University at Buffalo electrical engineers created a gallium oxide-based transistor that can handle more than 8,000 volts. The transistor could lead to smaller and more efficient electronic systems that control and convert electric power -- a field of study known as power electronics -- in electric cars, locomotives and airplanes. In turn, this could help improve how far these vehicles can travel.
Using advanced machine learning, drones could be used to detect dangerous 'butterfly' landmines in remote regions of post-conflict countries, according to research from Binghamton University, State University at New York.
Research led by the University of Plymouth reveals vital new information that will improve our scientific understanding of how tiny particles from tyres, synthetic fibres from clothing and maritime gear enter the ocean
Army researchers have discovered a way to monitor the performance of 3D printed parts, which tend to have imperfections that affect performance in ways traditionally-machined parts do not.
Connected and automated vehicles use technology such as sensors, cameras and advanced control algorithms to adjust their operation to changing conditions with little or no input from drivers. A research group at the University of Delaware optimized vehicle dynamics and powertrain operation using connectivity and automation, while developing and testing a control framework that reduced travel time and energy use in a connected and automated vehicle.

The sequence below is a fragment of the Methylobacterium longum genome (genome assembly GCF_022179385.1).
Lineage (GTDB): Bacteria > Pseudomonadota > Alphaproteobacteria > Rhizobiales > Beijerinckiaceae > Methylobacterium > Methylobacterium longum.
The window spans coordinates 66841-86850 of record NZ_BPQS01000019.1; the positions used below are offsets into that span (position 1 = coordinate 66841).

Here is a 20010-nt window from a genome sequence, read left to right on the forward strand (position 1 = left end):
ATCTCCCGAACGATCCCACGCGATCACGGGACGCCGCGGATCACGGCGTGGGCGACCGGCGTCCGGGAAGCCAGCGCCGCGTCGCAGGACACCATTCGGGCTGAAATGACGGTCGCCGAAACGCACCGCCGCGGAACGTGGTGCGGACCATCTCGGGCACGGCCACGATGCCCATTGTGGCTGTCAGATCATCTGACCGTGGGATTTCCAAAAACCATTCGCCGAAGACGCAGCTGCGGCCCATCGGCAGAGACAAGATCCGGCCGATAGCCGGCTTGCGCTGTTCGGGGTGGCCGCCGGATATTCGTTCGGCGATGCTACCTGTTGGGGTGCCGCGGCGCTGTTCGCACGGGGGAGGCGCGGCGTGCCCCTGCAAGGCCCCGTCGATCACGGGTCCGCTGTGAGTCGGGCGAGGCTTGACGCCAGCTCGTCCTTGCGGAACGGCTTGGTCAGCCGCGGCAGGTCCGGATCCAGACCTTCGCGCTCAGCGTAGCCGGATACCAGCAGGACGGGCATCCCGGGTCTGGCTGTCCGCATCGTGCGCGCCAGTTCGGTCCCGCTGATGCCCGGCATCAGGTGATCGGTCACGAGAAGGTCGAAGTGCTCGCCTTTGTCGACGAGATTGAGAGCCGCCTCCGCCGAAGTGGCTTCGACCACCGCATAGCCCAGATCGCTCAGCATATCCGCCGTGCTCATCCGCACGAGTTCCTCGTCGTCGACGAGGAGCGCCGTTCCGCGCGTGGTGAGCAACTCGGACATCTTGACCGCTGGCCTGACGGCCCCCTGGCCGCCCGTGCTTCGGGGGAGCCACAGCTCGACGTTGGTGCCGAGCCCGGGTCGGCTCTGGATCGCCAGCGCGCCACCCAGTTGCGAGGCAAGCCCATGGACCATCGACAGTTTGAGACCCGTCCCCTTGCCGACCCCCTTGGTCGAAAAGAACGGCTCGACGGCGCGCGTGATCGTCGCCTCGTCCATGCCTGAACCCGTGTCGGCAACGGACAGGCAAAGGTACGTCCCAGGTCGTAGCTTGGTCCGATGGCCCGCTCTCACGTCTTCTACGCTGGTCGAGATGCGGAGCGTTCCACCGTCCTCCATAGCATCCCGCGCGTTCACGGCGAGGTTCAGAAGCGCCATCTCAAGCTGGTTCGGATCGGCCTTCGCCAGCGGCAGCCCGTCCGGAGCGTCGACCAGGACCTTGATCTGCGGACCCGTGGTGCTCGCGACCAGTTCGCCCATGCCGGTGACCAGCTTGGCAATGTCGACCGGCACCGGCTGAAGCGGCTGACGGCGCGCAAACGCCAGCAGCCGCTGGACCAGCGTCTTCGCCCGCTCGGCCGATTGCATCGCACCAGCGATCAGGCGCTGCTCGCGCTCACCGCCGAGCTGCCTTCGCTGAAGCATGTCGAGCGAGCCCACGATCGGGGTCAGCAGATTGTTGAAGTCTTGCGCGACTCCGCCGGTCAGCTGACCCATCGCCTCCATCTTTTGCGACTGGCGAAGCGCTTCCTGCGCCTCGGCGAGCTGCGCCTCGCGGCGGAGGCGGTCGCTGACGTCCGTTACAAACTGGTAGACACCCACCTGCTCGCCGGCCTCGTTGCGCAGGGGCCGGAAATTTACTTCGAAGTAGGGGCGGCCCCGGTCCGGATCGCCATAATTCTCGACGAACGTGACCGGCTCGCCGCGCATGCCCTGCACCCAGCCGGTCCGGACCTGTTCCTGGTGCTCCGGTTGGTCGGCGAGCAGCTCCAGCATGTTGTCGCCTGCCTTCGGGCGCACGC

Using exhaust gas measurements taken from the roadside, a team from the University of York and Empa was able to prove the "Dieselgate" scandal has led to positive results. The forced retrofitting of thousands of VW diesel engines saves the environment throughout Europe considerable amounts of Nitrogen oxide (NOx).
Solid state batteries are of great interest to the electric vehicle industry. Scientists at Chalmers University of Technology, Sweden, and Xi'an Jiaotong University, China now present a new way of bringing this promising concept closer to application. An interlayer, made of a spreadable, 'butter-like' material helps improve the current density tenfold, while also increasing performance and safety.
Imagine a self-repairing rubber, or super-adhesive made entirely from waste materials. It sounds like science fiction, but researchers have discovered a new kind of rubber and catalyst that together can be used with low energy consumption to make flexible, repairable, sustainable objects.
Stanford engineers demonstrate a technology that could one day be scaled up to power a car moving down the road. In the nearer term, the system could soon make it practical to wirelessly recharge robots as they move around in warehouses and on factory floors -- eliminating downtime and enabling robots to work almost around the clock.
The Army has a new type of multi-polymer filament for commonly-used desktop 3-D printers. This advance may save money and facilitate fast printing of critical parts at the point of need.